- Tax Alert: GST update – Commissioner of Taxation v MBI Properties Pty Ltd
Commissioner of Taxation v MBI Properties Pty Ltd
On 3 December 2014, the High Court of Australia handed down its decision in Commissioner of Taxation v MBI Properties Pty Ltd (“MBI Properties”).
The High Court held that a purchaser who acquires a reversionary interest in commercial residential premises subject to a lease will be making an input taxed supply where the purchaser expressly agrees to perform its obligations under the lease. The decision confirms that the purchaser will be liable to an increasing adjustment under Division 135 of the GST Act.
The facts in MBI Properties can be summarised as follows:
- South Steyne Hotel Pty Ltd (“South Steyne”) owned the Sebel Manly Beach Hotel. The hotel was subdivided into individual apartments and a management lot.
- South Steyne entered into a lease agreement with Mirvac Management Ltd (“Mirvac”) in respect of each apartment. Under each apartment lease, Mirvac (as operator) was required to use the apartment as part of a serviced apartment business.
- South Steyne subsequently sold three apartments to MBI Properties Pty Ltd (“MBI”). The apartments were sold subject to the existing lease between South Steyne and Mirvac.
- For GST purposes, each sale was treated as a GST-free supply of a going concern.
The Road to the High Court
The litigious history involved two related decisions: the 2009 Full Federal Court decision of South Steyne Hotel Pty Ltd v Federal Commissioner of Taxation (“South Steyne”) and the Full Federal Court decision of MBI Properties Pty Ltd v Commissioner of Taxation.
In South Steyne, the Court held that the continuation of each apartment lease after the sale of the corresponding apartment by South Steyne to MBI did not result in a supply by MBI to Mirvac.
In the Full Federal Court decision of MBI Properties, the Court confirmed that the acquirer of the reversionary interest does not make a supply to the lessee.
Basis of the appeal and response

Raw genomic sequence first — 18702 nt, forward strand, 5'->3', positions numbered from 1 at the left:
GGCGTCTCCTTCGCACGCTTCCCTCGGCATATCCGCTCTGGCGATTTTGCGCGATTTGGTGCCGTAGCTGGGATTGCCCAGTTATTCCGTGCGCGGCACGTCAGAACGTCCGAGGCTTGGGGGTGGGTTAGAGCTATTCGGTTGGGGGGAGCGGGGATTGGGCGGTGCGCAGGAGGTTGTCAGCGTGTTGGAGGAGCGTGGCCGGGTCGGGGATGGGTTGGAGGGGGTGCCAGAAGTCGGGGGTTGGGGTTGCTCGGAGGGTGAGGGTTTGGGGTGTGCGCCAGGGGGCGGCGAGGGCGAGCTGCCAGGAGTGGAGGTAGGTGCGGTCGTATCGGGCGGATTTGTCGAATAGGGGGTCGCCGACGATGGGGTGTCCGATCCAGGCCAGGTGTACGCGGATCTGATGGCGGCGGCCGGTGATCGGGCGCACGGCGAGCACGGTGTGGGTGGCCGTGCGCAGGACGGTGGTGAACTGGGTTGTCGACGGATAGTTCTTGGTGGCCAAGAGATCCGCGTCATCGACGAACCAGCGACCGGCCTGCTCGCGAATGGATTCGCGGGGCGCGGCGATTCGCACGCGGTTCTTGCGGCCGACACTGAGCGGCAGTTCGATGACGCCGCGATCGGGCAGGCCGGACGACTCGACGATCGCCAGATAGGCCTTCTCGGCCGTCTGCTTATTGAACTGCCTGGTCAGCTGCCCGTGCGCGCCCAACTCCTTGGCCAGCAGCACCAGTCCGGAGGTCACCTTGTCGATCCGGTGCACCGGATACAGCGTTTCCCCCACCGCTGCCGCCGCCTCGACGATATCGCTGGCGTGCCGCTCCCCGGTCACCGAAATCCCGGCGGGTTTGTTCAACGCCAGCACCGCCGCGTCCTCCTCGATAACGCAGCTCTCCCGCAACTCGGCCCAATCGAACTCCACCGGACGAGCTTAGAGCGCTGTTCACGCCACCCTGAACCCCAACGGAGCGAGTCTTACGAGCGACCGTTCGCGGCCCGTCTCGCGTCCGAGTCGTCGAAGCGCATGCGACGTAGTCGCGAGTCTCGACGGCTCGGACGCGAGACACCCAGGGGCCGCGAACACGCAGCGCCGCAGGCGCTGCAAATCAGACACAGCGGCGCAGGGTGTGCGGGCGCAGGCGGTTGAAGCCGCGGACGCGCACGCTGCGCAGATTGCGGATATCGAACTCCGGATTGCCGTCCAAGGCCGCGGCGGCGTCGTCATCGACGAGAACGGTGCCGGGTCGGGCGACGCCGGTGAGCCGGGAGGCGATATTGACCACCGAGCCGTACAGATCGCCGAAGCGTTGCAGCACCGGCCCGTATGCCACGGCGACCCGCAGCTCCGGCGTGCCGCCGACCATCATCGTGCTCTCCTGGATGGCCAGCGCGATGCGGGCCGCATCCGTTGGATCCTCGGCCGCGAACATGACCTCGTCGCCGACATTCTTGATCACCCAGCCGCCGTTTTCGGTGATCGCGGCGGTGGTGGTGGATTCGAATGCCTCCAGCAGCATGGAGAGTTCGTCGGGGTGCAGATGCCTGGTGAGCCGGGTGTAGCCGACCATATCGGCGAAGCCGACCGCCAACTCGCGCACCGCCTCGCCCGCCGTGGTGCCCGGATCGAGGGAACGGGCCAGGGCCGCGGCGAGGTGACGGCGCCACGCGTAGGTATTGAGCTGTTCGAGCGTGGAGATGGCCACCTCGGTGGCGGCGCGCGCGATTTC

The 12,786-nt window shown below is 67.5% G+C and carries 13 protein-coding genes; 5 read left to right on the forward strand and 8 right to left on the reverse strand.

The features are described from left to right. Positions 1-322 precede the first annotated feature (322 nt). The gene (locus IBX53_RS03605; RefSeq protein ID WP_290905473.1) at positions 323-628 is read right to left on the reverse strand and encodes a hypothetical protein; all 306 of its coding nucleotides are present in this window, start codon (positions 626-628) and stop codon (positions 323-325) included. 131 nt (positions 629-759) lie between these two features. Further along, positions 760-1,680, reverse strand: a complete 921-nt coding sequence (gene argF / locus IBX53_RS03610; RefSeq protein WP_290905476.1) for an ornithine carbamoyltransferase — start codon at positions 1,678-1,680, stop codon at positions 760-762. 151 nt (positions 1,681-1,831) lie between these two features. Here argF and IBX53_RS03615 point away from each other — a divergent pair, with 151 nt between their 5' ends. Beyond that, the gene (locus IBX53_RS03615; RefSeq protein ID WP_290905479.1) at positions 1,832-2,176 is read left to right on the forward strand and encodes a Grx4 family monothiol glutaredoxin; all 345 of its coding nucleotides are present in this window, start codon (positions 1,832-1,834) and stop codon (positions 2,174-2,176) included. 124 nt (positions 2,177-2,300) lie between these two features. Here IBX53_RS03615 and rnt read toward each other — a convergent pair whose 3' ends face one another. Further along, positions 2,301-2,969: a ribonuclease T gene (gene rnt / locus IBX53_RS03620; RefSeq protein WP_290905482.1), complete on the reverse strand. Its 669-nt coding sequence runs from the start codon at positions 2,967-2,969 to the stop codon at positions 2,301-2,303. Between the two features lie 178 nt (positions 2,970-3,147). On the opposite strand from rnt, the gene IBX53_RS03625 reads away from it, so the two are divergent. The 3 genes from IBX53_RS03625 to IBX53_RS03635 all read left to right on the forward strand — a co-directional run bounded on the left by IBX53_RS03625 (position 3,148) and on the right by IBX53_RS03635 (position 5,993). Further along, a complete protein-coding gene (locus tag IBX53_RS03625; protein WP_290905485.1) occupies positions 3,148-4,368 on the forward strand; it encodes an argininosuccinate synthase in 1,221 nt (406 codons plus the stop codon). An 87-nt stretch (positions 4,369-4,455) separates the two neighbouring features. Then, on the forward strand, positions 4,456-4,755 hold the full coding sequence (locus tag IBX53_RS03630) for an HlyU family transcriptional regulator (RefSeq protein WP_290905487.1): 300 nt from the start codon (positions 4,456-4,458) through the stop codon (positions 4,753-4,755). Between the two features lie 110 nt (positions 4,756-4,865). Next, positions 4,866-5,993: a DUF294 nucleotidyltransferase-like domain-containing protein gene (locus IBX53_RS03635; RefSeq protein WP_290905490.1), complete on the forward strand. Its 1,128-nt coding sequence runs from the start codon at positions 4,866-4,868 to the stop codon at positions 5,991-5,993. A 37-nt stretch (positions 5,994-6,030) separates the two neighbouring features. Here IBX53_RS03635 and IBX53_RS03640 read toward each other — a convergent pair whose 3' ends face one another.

In his appeal from the earlier decision of the Full Federal Court, the Commissioner challenged the conclusion of the Full Federal Court in South Steyne.
The Commissioner argued that the continuation of each apartment lease resulted in an input taxed supply of residential premises by way of lease by MBI to Mirvac. This argument was based upon the premise that under the contracts of sale between South Steyne and MBI, MBI agreed to respect Mirvac’s right to use and occupy the apartments – this, the Commissioner argued, was an input taxed supply.
In response, MBI argued that mere passive observance of an existing obligation was insufficient to give rise to a supply. In the alternative, MBI argued that if there was a supply it was not a supply that was made through an enterprise.
The primary issue in the appeal was whether the purchaser of the reversionary estate in land leased to a sitting tenant makes a supply for GST purposes to the tenant during the currency of the lease after completion of the purchase.
The High Court held that in electing to observe the ongoing obligation between South Steyne and Mirvac, MBI made an input taxed supply of residential premises by way of lease to Mirvac throughout the remaining term of the lease. Relevantly, the High Court held that this supply was made through the same enterprise that MBI has previously acquired the premises from South Steyne.
The decision in MBI Properties confirms that a purchaser of a reversionary interest in land where the land is subject to a lease (being input taxed) will be liable to an increasing adjustment under Division 135 of the GST Act where the acquisition consisted of a GST-free supply of a going concern. On this basis, the decision has effectively barred any potential refunds or structuring opportunities for taxpayers that arose from the previous decision of the Full Federal Court – in effect, the status quo of the position prior to MBI Properties has been restored.
The decision will also impact commercial leases and confirms that the purchaser of a reversionary interest in land where the land is subject to a commercial lease (being taxable) will continue to be liable for GST on the ongoing leasing supply.
As an observation, the decision confirms the extremely broad definition of “supply” in the GST Act. The High Court confirmed that the observance of a contractual obligation to refrain from taking some action or to tolerate a situation will amount to a “supply” for GST purposes and that a “positive act” is not always necessary. This appears to be at odds with the Commissioner’s views in GSTR Ruling, GSTR 2006/9 that to make a supply, an entity must do something. It will be interesting to see whether the Commissioner amends GSTR 2006/9 to take into account the High Court’s view.